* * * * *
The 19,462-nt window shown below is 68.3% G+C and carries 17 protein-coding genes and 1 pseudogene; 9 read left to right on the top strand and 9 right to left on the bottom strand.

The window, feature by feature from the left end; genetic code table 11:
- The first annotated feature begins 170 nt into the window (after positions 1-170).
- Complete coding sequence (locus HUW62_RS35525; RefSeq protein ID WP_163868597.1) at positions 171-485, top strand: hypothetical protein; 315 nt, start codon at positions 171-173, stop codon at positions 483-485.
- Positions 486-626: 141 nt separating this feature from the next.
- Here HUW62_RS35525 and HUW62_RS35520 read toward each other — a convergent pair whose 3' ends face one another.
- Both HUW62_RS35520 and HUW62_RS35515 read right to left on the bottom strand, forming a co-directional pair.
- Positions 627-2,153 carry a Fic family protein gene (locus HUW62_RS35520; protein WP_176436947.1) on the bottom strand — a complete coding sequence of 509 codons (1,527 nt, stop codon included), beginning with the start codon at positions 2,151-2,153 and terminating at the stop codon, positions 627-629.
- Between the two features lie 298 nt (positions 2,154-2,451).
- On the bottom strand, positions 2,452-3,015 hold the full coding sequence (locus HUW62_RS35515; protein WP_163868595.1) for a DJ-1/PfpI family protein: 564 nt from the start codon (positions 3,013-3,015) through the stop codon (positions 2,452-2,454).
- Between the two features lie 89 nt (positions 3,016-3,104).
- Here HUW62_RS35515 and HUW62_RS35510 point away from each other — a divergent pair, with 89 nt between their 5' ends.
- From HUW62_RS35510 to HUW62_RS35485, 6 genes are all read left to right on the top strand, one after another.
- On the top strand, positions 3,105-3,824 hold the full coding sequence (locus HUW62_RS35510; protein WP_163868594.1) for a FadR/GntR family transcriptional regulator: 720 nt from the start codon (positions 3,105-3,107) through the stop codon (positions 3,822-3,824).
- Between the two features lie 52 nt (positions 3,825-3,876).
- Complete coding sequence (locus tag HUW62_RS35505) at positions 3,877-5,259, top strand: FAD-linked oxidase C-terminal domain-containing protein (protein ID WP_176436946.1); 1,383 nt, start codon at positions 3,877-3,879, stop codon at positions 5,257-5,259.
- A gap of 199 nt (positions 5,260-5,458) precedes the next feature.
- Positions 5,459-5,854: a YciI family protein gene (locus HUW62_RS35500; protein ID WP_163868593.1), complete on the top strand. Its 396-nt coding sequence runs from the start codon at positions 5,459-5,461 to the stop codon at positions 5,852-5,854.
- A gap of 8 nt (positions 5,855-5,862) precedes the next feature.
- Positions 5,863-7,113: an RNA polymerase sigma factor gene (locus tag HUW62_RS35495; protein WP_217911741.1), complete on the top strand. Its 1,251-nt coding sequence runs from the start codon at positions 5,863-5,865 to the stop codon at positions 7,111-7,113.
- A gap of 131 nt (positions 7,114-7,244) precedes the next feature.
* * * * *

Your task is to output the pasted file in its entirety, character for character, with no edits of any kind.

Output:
The 19,462-nt window shown below is 68.3% G+C and carries 17 protein-coding genes and 1 pseudogene; 9 read left to right on the top strand and 9 right to left on the bottom strand.

The window, feature by feature from the left end; genetic code table 11:
- The first annotated feature begins 170 nt into the window (after positions 1-170).
- Complete coding sequence (locus HUW62_RS35525; RefSeq protein ID WP_163868597.1) at positions 171-485, top strand: hypothetical protein; 315 nt, start codon at positions 171-173, stop codon at positions 483-485.
- Positions 486-626: 141 nt separating this feature from the next.
- Here HUW62_RS35525 and HUW62_RS35520 read toward each other — a convergent pair whose 3' ends face one another.
- Both HUW62_RS35520 and HUW62_RS35515 read right to left on the bottom strand, forming a co-directional pair.
- Positions 627-2,153 carry a Fic family protein gene (locus HUW62_RS35520; protein WP_176436947.1) on the bottom strand — a complete coding sequence of 509 codons (1,527 nt, stop codon included), beginning with the start codon at positions 2,151-2,153 and terminating at the stop codon, positions 627-629.
- Between the two features lie 298 nt (positions 2,154-2,451).
- On the bottom strand, positions 2,452-3,015 hold the full coding sequence (locus HUW62_RS35515; protein WP_163868595.1) for a DJ-1/PfpI family protein: 564 nt from the start codon (positions 3,013-3,015) through the stop codon (positions 2,452-2,454).
- Between the two features lie 89 nt (positions 3,016-3,104).
- Here HUW62_RS35515 and HUW62_RS35510 point away from each other — a divergent pair, with 89 nt between their 5' ends.
- From HUW62_RS35510 to HUW62_RS35485, 6 genes are all read left to right on the top strand, one after another.
- On the top strand, positions 3,105-3,824 hold the full coding sequence (locus HUW62_RS35510; protein WP_163868594.1) for a FadR/GntR family transcriptional regulator: 720 nt from the start codon (positions 3,105-3,107) through the stop codon (positions 3,822-3,824).
- Between the two features lie 52 nt (positions 3,825-3,876).
- Complete coding sequence (locus tag HUW62_RS35505) at positions 3,877-5,259, top strand: FAD-linked oxidase C-terminal domain-containing protein (protein ID WP_176436946.1); 1,383 nt, start codon at positions 3,877-3,879, stop codon at positions 5,257-5,259.
- A gap of 199 nt (positions 5,260-5,458) precedes the next feature.
- Positions 5,459-5,854: a YciI family protein gene (locus HUW62_RS35500; protein ID WP_163868593.1), complete on the top strand. Its 396-nt coding sequence runs from the start codon at positions 5,459-5,461 to the stop codon at positions 5,852-5,854.
- A gap of 8 nt (positions 5,855-5,862) precedes the next feature.
- Positions 5,863-7,113: an RNA polymerase sigma factor gene (locus tag HUW62_RS35495; protein WP_217911741.1), complete on the top strand. Its 1,251-nt coding sequence runs from the start codon at positions 5,863-5,865 to the stop codon at positions 7,111-7,113.
- A gap of 131 nt (positions 7,114-7,244) precedes the next feature.